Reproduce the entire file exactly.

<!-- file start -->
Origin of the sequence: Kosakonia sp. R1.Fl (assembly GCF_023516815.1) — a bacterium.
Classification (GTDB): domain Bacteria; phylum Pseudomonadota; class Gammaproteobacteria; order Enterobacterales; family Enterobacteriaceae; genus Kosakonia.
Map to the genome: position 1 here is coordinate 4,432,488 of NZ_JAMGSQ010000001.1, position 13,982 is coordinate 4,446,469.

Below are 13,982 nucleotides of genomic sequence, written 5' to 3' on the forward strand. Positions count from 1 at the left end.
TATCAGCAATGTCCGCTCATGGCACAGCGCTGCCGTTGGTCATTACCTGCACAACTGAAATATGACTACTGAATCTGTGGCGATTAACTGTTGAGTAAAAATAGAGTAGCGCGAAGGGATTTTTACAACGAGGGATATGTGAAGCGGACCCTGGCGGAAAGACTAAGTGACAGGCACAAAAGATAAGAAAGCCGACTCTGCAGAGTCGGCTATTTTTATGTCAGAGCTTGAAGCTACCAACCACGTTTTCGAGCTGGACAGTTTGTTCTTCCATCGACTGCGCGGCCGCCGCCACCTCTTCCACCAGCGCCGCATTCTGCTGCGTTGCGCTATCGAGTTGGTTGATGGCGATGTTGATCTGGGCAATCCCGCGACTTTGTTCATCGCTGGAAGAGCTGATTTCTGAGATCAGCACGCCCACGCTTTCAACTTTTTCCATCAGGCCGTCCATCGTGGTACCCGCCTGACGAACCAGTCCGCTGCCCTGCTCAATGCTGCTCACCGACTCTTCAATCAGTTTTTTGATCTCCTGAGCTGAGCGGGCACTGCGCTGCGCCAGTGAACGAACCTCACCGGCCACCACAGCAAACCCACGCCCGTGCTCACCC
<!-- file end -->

Origin of the sequence: Kosakonia sp. R1.Fl (assembly GCF_023516815.1) — a bacterium.
Classification (GTDB): domain Bacteria; phylum Pseudomonadota; class Gammaproteobacteria; order Enterobacterales; family Enterobacteriaceae; genus Kosakonia.
Map to the genome: position 1 here is coordinate 4,432,488 of NZ_JAMGSQ010000001.1, position 13,982 is coordinate 4,446,469.

Below are 13,982 nucleotides of genomic sequence, written 5' to 3' on the forward strand. Positions count from 1 at the left end.
TATCAGCAATGTCCGCTCATGGCACAGCGCTGCCGTTGGTCATTACCTGCACAACTGAAATATGACTACTGAATCTGTGGCGATTAACTGTTGAGTAAAAATAGAGTAGCGCGAAGGGATTTTTACAACGAGGGATATGTGAAGCGGACCCTGGCGGAAAGACTAAGTGACAGGCACAAAAGATAAGAAAGCCGACTCTGCAGAGTCGGCTATTTTTATGTCAGAGCTTGAAGCTACCAACCACGTTTTCGAGCTGGACAGTTTGTTCTTCCATCGACTGCGCGGCCGCCGCCACCTCTTCCACCAGCGCCGCATTCTGCTGCGTTGCGCTATCGAGTTGGTTGATGGCGATGTTGATCTGGGCAATCCCGCGACTTTGTTCATCGCTGGAAGAGCTGATTTCTGAGATCAGCACGCCCACGCTTTCAACTTTTTCCATCAGGCCGTCCATCGTGGTACCCGCCTGACGAACCAGTCCGCTGCCCTGCTCAATGCTGCTCACCGACTCTTCAATCAGTTTTTTGATCTCCTGAGCTGAGCGGGCACTGCGCTGCGCCAGTGAACGAACCTCACCGGCCACCACAGCAAACCCACGCCCGTGCTCACCC